Contrary to perceptions, America’s innovation-driven, high-tech economy is not concentrated around hubs like Silicon Valley; it is widely diffused—and every state and congressional district has a stake in its success.
Congress is poised to approve a massive piece of legislation that would provide the National Institutes of Health (NIH) with $4.8 billion over the next decade for a set of research initiatives, including brain and cancer research and efforts to develop so-called precision medicine treatments that are tailored to an individual’s genetic makeup.
The purpose of this report is to shed light on just how widely diffused the country’s innovation-driven, high-tech economy really is, so members of Congress and other policymakers can find common cause in advancing an agenda that builds up the shared foundations of national strength in a globally integrated marketplace.
This is a special time for technology. Five of the world’s seven most valuable companies are U.S. tech firms. But the core innovations underlying Apple Inc., Alphabet Inc., Microsoft Corp., Amazon.com Inc. and Facebook Inc. are decades old.
The Information Technology and Innovation Foundation (ITIF) today released an open memo to President-elect Donald Trump and his transition team outlining actionable proposals that the new administration can accomplish in its first year to bolster America’s innovation economy.
Over the last year, the Defense Innovation Unit Experimental (DIUx) office has been at the core of Secretary of Defense Ash Carter’s push for greater innovation inside the Pentagon -- so much so that Carter has the unit reporting directly to his office to bypass the typical department bureaucracy and ensure its success. But with Carter not expected to continue in the administration of President-elect Donald Trump, the question of what happens to DIUx -- and its managing director, Raj Shah -- is up in the air.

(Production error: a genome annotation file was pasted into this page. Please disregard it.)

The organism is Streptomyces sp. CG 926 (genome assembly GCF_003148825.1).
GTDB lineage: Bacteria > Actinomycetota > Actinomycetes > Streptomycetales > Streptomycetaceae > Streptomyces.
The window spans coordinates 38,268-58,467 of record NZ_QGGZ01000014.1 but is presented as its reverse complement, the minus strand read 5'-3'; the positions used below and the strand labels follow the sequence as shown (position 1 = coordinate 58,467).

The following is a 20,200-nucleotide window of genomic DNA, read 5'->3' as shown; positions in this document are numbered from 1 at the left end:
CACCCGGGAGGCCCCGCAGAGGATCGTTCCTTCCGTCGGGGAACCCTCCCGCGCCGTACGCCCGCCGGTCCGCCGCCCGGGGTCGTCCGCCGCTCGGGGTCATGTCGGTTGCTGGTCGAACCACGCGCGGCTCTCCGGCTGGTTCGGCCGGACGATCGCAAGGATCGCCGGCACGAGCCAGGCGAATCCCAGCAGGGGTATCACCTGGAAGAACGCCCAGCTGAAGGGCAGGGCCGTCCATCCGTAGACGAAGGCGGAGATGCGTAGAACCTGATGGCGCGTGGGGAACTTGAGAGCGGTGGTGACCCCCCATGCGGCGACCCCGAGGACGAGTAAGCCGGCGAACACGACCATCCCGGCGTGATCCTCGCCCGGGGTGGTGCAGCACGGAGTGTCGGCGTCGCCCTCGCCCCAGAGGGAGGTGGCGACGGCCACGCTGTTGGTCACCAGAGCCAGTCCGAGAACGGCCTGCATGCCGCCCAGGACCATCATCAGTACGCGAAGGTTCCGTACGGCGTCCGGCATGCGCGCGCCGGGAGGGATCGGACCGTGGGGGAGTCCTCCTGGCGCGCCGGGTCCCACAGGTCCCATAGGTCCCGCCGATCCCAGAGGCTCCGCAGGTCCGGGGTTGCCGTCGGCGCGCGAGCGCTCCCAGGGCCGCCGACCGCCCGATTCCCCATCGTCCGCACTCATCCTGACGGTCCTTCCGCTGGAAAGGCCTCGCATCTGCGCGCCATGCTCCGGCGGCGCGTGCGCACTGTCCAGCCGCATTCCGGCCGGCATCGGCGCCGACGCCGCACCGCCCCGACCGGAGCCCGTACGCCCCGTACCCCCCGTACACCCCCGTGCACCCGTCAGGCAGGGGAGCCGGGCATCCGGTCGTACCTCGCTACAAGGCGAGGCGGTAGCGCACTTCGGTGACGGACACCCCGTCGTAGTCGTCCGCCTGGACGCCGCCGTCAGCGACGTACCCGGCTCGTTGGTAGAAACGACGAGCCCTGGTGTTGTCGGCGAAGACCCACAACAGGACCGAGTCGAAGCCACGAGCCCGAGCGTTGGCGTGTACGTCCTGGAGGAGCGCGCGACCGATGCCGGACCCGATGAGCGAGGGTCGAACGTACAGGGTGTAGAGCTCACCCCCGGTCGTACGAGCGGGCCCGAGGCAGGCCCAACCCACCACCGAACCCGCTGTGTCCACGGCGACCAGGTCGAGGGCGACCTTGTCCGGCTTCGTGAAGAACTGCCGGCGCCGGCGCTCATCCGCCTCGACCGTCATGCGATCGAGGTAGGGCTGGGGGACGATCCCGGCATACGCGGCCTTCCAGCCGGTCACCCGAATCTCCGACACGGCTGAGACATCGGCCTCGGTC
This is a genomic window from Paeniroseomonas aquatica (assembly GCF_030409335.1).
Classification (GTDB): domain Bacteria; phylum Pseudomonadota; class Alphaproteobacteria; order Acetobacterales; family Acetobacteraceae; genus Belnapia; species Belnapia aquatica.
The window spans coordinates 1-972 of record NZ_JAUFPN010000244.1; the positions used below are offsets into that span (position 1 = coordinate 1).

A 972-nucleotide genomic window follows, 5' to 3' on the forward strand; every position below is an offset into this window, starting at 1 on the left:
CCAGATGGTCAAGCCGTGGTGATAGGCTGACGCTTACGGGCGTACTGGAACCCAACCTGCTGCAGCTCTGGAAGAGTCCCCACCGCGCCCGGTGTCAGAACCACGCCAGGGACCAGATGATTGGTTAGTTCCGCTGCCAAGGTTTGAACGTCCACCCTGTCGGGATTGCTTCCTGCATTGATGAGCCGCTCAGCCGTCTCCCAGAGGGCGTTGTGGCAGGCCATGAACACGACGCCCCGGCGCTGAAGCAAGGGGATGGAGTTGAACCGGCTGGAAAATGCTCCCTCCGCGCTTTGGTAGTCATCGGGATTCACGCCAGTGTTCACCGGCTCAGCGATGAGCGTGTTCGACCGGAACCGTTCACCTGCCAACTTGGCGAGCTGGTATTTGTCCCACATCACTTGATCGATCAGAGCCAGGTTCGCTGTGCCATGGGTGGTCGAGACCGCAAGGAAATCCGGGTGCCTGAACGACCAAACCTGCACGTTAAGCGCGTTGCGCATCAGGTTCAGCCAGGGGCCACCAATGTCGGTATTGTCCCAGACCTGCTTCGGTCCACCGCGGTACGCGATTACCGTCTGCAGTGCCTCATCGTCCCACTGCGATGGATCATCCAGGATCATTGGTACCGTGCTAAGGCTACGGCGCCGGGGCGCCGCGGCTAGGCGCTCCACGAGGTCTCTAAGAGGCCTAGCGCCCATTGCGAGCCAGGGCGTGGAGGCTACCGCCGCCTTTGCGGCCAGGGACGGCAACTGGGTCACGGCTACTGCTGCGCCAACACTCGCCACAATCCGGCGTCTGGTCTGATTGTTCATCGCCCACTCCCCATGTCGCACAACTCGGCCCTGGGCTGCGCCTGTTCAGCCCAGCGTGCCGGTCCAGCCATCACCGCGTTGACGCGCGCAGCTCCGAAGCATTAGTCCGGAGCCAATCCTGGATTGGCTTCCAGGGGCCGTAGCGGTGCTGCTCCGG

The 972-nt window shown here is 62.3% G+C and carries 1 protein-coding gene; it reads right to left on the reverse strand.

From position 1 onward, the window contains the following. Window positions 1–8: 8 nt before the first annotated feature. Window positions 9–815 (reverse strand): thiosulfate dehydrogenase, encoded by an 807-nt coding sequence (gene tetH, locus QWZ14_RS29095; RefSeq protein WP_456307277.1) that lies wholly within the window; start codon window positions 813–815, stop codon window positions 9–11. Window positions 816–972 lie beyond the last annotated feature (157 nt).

By all accounts, the Chinese state is on all-out drive to move the country up the technological ladder. As the era of China as the world’s low-cost manufacturer comes to an end, innovation has become the most important element in the state’s development blueprint. Given its ideological leanings, China presents itself as a unique experiment in the power of the state to help the economy become more innovative.
Donald Trump wants to take on "Made in China'' to bring jobs back to America. But the battle is already becoming one of ideas as the Factory to the World ramps up research-and-development spending to become an innovator as well as assembler. China will overtake the U.S. in spending on R&D by 2020 on a purchasing power parity basis, according to analysts from Credit Suisse Group AG.
By and large the United States continues to export our intellectual property so foreign companies and subsidiaries around the world can engage in manufacturing instead of making things in America. Unfortunately, when manufacturing exits a country research and development funding dwindles in direct response, thereby creating an enormous problem for subsequent generations of innovation.
The ties between the Defense Department and commercial technology and innovation keep the U.S. military agile as it meets today’s challenges and remains ready for the future, Defense Secretary Ash Carter said today.